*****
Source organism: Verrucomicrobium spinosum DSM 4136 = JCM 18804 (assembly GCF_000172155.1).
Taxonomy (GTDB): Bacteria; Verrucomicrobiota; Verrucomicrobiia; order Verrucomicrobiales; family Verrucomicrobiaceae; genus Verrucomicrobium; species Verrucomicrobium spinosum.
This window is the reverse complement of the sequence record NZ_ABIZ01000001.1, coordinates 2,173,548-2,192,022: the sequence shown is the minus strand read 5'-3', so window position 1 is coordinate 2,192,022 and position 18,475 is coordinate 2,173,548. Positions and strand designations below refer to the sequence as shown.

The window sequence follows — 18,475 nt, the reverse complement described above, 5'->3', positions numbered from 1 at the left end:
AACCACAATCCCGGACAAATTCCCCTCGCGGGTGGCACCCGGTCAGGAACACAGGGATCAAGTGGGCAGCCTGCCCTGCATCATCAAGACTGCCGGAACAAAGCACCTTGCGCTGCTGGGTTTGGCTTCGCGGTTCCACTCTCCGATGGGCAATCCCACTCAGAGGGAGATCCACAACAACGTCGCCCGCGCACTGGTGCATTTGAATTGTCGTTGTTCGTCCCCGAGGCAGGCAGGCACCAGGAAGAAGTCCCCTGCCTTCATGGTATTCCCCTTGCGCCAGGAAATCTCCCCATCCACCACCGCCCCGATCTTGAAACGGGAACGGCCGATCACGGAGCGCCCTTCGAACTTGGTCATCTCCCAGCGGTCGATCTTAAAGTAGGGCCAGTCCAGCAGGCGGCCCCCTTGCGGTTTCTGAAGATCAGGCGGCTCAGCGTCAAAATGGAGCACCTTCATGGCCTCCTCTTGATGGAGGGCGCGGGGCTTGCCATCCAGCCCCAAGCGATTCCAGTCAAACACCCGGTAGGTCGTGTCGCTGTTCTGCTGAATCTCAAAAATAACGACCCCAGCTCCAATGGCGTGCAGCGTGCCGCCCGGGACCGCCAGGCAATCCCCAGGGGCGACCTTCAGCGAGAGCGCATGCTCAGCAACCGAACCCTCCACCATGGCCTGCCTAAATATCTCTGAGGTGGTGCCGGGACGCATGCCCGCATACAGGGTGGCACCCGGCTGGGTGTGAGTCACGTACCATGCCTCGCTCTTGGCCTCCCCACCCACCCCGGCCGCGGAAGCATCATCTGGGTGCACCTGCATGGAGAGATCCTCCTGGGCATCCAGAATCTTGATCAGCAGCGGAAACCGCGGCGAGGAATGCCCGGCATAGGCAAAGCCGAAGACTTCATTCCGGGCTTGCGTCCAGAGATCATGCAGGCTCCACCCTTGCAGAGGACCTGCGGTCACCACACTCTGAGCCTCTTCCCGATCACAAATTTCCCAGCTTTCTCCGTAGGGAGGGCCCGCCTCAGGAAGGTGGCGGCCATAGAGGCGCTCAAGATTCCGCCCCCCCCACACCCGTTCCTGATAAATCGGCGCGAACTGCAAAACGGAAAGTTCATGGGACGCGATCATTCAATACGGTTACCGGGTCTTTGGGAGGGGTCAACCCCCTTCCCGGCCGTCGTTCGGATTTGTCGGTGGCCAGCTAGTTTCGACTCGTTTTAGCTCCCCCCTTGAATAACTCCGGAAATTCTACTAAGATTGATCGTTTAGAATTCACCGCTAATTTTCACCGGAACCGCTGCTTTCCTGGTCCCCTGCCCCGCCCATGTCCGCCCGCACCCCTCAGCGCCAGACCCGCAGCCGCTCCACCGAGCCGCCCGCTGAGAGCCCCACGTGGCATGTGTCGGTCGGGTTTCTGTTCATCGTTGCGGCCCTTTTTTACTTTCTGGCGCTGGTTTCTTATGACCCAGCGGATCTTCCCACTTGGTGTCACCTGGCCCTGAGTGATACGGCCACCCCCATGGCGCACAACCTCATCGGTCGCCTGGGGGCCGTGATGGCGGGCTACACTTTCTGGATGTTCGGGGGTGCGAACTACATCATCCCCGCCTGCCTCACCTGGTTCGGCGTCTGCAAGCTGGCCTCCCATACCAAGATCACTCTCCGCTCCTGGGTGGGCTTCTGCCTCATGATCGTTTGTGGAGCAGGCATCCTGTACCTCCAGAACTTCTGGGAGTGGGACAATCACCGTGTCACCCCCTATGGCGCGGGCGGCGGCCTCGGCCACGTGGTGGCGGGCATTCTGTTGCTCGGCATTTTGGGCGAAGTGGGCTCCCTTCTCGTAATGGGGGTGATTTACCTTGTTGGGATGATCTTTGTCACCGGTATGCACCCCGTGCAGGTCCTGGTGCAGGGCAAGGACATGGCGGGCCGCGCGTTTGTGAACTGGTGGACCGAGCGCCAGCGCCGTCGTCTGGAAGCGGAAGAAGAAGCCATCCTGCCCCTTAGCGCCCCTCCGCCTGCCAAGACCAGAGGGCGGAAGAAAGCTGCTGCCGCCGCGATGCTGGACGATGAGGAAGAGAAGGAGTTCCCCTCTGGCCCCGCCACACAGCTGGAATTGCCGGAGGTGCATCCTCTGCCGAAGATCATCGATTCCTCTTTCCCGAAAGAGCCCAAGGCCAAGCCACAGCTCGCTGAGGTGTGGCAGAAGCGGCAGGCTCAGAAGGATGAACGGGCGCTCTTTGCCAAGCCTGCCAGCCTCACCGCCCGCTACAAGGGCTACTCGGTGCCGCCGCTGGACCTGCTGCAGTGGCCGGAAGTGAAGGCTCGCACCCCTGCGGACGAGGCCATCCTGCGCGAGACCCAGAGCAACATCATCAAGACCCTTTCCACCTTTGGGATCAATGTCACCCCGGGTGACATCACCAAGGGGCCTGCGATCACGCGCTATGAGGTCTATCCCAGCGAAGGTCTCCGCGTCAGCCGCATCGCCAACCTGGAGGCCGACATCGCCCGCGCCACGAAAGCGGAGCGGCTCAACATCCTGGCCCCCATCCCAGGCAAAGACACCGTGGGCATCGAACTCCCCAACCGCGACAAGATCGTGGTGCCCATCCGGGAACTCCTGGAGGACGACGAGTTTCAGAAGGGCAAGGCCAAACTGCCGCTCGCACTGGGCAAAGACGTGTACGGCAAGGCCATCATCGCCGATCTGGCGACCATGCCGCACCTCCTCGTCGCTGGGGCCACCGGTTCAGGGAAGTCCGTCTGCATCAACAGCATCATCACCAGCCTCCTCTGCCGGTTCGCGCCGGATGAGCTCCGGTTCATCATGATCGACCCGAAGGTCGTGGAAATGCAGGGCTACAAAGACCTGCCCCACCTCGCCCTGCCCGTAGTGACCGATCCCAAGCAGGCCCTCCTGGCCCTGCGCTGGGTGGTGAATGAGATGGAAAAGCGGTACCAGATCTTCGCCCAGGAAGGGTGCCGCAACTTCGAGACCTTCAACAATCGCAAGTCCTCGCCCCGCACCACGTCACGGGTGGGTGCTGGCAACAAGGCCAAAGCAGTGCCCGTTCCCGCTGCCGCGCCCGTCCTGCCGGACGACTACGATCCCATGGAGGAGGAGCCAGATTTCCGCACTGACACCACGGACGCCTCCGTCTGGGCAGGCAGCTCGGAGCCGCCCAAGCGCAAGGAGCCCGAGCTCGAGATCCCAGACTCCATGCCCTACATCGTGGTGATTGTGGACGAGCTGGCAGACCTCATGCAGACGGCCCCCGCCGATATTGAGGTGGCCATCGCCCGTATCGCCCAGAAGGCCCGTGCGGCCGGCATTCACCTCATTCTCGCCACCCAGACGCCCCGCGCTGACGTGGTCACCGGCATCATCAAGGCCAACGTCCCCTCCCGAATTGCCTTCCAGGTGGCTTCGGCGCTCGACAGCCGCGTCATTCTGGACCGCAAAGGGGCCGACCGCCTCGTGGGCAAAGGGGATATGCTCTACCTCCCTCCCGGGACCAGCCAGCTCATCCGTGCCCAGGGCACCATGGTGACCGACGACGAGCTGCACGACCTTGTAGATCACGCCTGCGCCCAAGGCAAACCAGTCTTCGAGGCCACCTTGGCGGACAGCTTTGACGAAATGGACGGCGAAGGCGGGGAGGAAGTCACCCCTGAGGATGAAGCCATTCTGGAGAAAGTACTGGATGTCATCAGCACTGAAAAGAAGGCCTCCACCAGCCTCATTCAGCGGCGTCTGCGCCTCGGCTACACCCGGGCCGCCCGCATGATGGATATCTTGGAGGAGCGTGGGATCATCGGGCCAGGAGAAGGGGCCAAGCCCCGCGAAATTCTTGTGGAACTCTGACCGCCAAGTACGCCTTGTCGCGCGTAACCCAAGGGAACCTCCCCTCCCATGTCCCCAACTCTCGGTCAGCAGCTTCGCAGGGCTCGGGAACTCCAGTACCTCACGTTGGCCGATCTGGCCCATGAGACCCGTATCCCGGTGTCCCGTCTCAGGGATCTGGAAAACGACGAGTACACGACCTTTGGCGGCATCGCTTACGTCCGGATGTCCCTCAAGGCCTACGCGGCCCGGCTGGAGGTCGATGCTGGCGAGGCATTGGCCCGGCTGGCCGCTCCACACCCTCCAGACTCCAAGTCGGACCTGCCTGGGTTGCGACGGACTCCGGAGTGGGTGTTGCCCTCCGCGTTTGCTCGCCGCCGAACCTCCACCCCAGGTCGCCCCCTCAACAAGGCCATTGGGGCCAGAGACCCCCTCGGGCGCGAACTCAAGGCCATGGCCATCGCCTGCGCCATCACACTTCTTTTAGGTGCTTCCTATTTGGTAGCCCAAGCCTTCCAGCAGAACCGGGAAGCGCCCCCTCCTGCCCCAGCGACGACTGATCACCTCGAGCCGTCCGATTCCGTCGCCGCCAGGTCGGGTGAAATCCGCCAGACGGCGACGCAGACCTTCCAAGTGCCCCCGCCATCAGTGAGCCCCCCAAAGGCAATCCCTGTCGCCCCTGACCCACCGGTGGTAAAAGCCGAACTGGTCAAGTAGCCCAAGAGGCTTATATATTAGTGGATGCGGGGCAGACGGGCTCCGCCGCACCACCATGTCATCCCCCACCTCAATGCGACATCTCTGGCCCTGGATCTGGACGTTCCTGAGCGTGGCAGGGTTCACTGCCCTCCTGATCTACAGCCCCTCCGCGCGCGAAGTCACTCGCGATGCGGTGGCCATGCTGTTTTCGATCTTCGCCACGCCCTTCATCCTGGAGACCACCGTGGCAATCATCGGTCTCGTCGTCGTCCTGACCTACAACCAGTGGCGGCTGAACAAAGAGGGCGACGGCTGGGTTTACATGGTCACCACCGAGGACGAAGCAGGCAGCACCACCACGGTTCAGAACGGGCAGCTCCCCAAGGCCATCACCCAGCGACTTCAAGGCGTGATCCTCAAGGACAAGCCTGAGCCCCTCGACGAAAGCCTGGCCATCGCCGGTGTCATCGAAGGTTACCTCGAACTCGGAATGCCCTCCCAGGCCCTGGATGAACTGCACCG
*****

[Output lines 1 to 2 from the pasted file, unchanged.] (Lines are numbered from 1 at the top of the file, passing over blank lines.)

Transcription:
Source organism: Verrucomicrobium spinosum DSM 4136 = JCM 18804 (assembly GCF_000172155.1).
Taxonomy (GTDB): Bacteria; Verrucomicrobiota; Verrucomicrobiia; order Verrucomicrobiales; family Verrucomicrobiaceae; genus Verrucomicrobium; species Verrucomicrobium spinosum.